The worldwide lockdowns have clearly been driven by academic panic-merchants like Neil Ferguson’s Imperial College team, and a hysterical media. But you’d also have to say that the Chinese behaviour has equally driven it. If China had been open all along, and told other countries that it looked like there was another SARS-type illness around, and shared whatever data they had, then we wouldn’t have lost our heads to the extent we have.
Instead China did exactly what was going to freak everyone else out: they denied everything in a most implausible way, then they allegedly murdered scientists and doctors who tried to tell the world, and then they launched a brutal lockdown straight out of a dystopian Hollywood movie, with reports of whole apartment blocks being welded shut and mountains of corpses piling up inside.
When the rest of the world saw all that happening it’s no surprise that they panicked and thought the worst. And then you had a load of powerful academics and media figures, who instead of keeping their heads and saying let’s look at this carefully, stared pushing for lockdowns and denouncing anyone who didn’t want one.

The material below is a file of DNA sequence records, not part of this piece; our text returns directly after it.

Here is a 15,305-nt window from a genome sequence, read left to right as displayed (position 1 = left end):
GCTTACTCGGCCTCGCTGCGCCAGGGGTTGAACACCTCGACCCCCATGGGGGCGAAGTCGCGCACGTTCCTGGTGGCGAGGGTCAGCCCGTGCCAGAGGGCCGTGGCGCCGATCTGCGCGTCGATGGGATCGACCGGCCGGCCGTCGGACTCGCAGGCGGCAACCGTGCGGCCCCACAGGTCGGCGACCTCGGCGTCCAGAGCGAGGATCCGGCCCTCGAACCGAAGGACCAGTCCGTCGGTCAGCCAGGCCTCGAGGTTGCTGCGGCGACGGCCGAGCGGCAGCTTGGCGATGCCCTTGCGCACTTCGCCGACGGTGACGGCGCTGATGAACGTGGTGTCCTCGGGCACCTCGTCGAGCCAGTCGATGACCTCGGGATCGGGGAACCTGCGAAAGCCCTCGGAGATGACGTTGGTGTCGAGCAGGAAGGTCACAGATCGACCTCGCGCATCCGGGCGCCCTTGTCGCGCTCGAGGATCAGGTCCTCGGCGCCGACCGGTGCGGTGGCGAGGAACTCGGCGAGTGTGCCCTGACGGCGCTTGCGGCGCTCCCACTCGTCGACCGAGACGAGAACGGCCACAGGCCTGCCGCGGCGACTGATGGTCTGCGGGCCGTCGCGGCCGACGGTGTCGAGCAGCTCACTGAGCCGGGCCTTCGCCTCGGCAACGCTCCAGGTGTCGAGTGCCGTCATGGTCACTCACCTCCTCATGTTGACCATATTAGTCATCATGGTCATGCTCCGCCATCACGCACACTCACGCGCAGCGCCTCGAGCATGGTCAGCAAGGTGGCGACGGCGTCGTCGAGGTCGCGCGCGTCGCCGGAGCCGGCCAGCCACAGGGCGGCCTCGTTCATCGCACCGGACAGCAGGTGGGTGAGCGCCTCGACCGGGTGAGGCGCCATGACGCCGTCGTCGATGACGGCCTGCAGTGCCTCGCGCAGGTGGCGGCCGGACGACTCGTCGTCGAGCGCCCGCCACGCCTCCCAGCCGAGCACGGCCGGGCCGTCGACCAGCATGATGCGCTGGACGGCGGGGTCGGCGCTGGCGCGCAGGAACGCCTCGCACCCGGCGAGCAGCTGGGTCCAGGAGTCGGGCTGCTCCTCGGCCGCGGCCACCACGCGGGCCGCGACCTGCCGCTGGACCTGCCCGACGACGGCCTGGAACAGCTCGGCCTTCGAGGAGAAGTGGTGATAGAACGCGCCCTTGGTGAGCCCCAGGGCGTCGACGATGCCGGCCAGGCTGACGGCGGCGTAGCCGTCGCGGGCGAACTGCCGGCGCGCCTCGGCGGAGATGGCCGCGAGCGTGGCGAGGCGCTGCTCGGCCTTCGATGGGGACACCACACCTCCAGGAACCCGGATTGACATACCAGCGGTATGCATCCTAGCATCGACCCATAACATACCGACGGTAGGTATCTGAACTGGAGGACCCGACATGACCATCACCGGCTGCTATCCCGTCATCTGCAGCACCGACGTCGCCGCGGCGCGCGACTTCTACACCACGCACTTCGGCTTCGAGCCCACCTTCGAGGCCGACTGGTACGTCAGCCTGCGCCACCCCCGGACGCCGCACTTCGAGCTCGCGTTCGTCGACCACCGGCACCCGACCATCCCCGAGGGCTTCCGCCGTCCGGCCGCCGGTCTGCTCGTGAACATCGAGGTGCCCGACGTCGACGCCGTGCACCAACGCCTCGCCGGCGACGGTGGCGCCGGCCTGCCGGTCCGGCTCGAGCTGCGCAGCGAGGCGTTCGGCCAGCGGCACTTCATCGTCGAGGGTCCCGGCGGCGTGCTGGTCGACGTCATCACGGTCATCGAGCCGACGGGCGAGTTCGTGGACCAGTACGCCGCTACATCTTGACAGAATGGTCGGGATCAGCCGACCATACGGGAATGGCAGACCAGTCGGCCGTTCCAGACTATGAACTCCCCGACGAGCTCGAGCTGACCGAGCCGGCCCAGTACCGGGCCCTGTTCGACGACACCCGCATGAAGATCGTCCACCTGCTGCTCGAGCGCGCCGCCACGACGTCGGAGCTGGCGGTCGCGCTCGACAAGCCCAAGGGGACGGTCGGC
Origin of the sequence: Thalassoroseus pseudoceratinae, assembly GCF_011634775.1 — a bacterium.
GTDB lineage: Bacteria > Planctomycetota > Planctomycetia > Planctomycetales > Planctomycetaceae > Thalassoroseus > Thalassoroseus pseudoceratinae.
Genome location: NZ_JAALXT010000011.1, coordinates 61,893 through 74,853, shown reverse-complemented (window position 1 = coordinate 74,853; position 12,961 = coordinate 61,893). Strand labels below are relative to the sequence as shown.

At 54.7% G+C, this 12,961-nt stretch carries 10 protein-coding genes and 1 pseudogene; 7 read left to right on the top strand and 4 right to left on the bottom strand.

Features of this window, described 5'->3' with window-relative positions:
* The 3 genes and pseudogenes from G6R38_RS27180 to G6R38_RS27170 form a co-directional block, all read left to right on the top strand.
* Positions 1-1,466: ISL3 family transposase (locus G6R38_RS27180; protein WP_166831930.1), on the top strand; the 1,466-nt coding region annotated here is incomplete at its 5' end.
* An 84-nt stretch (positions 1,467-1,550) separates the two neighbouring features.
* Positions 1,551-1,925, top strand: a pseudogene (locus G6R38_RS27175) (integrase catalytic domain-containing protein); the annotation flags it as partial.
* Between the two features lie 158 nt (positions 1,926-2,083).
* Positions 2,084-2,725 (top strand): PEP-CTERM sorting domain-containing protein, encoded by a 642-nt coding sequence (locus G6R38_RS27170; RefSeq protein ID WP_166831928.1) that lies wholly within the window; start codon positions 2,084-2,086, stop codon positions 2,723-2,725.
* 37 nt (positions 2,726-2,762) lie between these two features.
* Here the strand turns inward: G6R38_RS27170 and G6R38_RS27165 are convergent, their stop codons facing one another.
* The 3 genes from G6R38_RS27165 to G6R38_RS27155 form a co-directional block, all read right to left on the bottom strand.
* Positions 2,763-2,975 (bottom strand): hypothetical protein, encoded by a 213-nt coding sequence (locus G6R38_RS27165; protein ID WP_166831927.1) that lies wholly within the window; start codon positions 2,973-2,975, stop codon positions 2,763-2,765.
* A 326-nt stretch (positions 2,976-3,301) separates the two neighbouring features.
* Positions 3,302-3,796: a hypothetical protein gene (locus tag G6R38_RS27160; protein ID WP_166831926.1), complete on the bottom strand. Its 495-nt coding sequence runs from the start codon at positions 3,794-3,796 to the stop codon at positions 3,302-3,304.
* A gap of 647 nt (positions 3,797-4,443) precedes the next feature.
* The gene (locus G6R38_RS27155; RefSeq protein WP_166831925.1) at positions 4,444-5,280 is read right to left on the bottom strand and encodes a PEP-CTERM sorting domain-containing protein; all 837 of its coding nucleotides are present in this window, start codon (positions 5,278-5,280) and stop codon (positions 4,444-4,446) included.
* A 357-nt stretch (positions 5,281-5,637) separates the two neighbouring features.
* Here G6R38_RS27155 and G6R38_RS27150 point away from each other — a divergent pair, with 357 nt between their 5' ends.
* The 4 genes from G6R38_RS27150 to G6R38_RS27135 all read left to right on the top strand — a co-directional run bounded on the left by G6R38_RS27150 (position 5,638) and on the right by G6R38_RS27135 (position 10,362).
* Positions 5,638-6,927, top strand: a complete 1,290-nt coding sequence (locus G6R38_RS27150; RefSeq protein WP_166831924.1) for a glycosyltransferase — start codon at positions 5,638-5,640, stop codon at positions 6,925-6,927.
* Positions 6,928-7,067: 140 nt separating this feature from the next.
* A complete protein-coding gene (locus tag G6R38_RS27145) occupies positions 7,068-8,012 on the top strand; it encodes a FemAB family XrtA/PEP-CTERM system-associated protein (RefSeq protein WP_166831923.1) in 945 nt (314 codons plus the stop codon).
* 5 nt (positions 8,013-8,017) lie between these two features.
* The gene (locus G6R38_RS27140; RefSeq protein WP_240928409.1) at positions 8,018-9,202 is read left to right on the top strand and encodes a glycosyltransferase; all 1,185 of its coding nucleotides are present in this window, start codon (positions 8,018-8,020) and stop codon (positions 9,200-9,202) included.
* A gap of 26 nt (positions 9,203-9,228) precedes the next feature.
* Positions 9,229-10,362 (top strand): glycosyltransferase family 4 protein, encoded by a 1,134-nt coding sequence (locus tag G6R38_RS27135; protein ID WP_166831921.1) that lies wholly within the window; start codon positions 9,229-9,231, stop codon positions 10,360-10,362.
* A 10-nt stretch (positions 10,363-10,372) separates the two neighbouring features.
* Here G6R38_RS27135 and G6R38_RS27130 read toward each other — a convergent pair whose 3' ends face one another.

I’m not pushing any sort of conspiracy theory about China doing this deliberately to screw up the West. I think they just did what they usually do, and what all despotic governments do, when they’re having domestic trouble: use secrecy, censorship, repression, and extremely authoritarian measures whenever they are threatened by something (in this case, the threat was both a disease and unrest in the population). We were fools to treat their behaviour as the start of a science-fiction horror movie, rather than as the typical behaviour of a totalitarian state.